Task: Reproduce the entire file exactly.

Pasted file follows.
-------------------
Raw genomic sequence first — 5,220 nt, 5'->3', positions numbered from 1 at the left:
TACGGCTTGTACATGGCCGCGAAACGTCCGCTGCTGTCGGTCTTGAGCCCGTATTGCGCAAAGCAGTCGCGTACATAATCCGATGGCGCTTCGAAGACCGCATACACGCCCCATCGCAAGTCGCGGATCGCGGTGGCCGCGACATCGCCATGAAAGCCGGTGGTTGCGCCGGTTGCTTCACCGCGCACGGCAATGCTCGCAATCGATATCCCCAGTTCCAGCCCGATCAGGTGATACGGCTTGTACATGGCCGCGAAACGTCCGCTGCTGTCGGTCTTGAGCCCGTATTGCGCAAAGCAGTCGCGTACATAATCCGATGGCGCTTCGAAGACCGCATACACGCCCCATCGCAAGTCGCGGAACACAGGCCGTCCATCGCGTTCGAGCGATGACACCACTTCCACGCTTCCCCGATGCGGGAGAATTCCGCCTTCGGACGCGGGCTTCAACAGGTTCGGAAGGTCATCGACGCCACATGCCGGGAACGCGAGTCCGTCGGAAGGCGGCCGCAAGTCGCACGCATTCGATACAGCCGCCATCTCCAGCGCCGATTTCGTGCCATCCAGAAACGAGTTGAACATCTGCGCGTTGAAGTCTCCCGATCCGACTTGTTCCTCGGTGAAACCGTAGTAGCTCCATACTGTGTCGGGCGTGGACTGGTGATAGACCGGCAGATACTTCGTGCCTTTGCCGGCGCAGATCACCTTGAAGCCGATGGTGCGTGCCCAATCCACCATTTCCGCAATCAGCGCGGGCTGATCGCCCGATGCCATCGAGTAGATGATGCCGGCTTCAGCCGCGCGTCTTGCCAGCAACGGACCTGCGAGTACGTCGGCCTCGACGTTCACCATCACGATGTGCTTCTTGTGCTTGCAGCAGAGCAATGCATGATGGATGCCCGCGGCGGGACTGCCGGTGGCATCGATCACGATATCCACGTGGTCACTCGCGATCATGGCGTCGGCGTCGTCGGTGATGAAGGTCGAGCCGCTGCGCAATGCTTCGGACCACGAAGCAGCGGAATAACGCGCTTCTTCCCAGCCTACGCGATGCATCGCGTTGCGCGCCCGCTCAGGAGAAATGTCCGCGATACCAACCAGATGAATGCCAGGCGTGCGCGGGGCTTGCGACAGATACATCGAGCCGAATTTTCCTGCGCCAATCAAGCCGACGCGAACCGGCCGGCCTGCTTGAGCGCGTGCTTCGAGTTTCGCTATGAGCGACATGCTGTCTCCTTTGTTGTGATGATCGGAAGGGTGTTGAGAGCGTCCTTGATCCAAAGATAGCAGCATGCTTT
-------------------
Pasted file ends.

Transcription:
Raw genomic sequence first — 5,220 nt, 5'->3', positions numbered from 1 at the left:
TACGGCTTGTACATGGCCGCGAAACGTCCGCTGCTGTCGGTCTTGAGCCCGTATTGCGCAAAGCAGTCGCGTACATAATCCGATGGCGCTTCGAAGACCGCATACACGCCCCATCGCAAGTCGCGGATCGCGGTGGCCGCGACATCGCCATGAAAGCCGGTGGTTGCGCCGGTTGCTTCACCGCGCACGGCAATGCTCGCAATCGATATCCCCAGTTCCAGCCCGATCAGGTGATACGGCTTGTACATGGCCGCGAAACGTCCGCTGCTGTCGGTCTTGAGCCCGTATTGCGCAAAGCAGTCGCGTACATAATCCGATGGCGCTTCGAAGACCGCATACACGCCCCATCGCAAGTCGCGGAACACAGGCCGTCCATCGCGTTCGAGCGATGACACCACTTCCACGCTTCCCCGATGCGGGAGAATTCCGCCTTCGGACGCGGGCTTCAACAGGTTCGGAAGGTCATCGACGCCACATGCCGGGAACGCGAGTCCGTCGGAAGGCGGCCGCAAGTCGCACGCATTCGATACAGCCGCCATCTCCAGCGCCGATTTCGTGCCATCCAGAAACGAGTTGAACATCTGCGCGTTGAAGTCTCCCGATCCGACTTGTTCCTCGGTGAAACCGTAGTAGCTCCATACTGTGTCGGGCGTGGACTGGTGATAGACCGGCAGATACTTCGTGCCTTTGCCGGCGCAGATCACCTTGAAGCCGATGGTGCGTGCCCAATCCACCATTTCCGCAATCAGCGCGGGCTGATCGCCCGATGCCATCGAGTAGATGATGCCGGCTTCAGCCGCGCGTCTTGCCAGCAACGGACCTGCGAGTACGTCGGCCTCGACGTTCACCATCACGATGTGCTTCTTGTGCTTGCAGCAGAGCAATGCATGATGGATGCCCGCGGCGGGACTGCCGGTGGCATCGATCACGATATCCACGTGGTCACTCGCGATCATGGCGTCGGCGTCGTCGGTGATGAAGGTCGAGCCGCTGCGCAATGCTTCGGACCACGAAGCAGCGGAATAACGCGCTTCTTCCCAGCCTACGCGATGCATCGCGTTGCGCGCCCGCTCAGGAGAAATGTCCGCGATACCAACCAGATGAATGCCAGGCGTGCGCGGGGCTTGCGACAGATACATCGAGCCGAATTTTCCTGCGCCAATCAAGCCGACGCGAACCGGCCGGCCTGCTTGAGCGCGTGCTTCGAGTTTCGCTATGAGCGACATGCTGTCTCCTTTGTTGTGATGATCGGAAGGGTGTTGAGAGCGTCCTTGATCCAAAGATAGCAGCATGCTTT